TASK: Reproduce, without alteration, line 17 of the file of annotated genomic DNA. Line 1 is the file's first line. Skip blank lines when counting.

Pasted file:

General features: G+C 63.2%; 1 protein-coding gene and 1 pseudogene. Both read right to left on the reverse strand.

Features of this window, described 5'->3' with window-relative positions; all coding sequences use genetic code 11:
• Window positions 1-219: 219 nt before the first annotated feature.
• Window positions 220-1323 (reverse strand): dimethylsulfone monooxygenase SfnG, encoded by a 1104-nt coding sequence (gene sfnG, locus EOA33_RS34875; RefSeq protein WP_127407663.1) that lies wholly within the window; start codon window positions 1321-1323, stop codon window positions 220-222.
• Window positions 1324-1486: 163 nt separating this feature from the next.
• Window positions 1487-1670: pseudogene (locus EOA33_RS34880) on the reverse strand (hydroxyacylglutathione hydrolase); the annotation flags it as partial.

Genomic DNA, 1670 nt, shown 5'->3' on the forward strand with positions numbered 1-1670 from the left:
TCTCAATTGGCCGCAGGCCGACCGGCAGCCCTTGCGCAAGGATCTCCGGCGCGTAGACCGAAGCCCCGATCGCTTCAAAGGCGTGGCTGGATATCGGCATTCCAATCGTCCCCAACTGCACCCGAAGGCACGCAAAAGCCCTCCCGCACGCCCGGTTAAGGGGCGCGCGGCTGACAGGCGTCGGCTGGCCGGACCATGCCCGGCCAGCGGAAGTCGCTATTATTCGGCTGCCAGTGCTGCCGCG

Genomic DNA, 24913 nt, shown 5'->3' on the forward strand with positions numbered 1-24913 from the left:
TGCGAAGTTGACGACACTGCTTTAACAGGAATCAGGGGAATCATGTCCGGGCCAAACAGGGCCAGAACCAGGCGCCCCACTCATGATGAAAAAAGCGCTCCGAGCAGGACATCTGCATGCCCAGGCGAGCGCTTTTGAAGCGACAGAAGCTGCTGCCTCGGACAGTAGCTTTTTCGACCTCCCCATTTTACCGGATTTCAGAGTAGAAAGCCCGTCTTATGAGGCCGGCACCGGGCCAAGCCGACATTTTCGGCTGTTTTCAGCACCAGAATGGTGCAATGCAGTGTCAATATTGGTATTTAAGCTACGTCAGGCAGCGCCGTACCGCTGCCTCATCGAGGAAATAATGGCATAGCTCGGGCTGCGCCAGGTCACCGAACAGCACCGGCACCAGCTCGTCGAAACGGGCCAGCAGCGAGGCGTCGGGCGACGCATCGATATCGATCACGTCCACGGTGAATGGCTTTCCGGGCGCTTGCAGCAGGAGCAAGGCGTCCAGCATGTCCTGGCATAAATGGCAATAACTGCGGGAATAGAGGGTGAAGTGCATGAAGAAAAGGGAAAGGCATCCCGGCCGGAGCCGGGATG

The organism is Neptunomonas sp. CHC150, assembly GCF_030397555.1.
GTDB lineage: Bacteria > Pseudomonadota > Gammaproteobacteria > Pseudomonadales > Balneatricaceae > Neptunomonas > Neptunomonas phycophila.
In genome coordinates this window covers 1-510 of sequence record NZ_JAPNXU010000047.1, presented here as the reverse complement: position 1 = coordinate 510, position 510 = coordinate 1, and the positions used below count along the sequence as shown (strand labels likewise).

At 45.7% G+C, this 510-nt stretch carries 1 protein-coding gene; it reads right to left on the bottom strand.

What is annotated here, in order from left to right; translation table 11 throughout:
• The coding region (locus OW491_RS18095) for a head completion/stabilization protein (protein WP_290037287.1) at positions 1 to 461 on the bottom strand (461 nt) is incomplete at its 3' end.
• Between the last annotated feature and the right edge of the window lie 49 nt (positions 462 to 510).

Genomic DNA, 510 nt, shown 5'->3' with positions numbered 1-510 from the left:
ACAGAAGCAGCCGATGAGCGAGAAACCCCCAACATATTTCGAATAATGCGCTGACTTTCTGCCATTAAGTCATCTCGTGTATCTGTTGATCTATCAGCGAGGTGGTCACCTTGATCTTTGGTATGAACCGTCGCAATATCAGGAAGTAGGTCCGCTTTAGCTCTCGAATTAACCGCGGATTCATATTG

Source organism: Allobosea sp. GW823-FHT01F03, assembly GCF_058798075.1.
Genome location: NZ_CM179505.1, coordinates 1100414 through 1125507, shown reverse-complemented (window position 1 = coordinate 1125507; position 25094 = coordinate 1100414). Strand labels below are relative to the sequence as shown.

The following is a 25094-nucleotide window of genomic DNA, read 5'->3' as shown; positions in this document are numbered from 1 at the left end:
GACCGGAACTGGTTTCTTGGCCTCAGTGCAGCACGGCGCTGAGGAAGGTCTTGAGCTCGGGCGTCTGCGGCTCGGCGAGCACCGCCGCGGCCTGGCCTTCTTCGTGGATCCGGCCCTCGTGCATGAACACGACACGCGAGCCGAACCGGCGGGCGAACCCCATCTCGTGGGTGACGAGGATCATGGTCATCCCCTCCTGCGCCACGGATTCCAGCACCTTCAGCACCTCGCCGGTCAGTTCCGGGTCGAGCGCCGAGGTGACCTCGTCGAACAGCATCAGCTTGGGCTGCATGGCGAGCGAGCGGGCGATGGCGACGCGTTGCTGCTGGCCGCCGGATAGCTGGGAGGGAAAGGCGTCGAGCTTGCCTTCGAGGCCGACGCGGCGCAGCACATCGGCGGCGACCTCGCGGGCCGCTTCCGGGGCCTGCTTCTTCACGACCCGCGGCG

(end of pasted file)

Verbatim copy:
• Between the last annotated feature and the right edge of the window lie 49 nt (positions 462 to 510).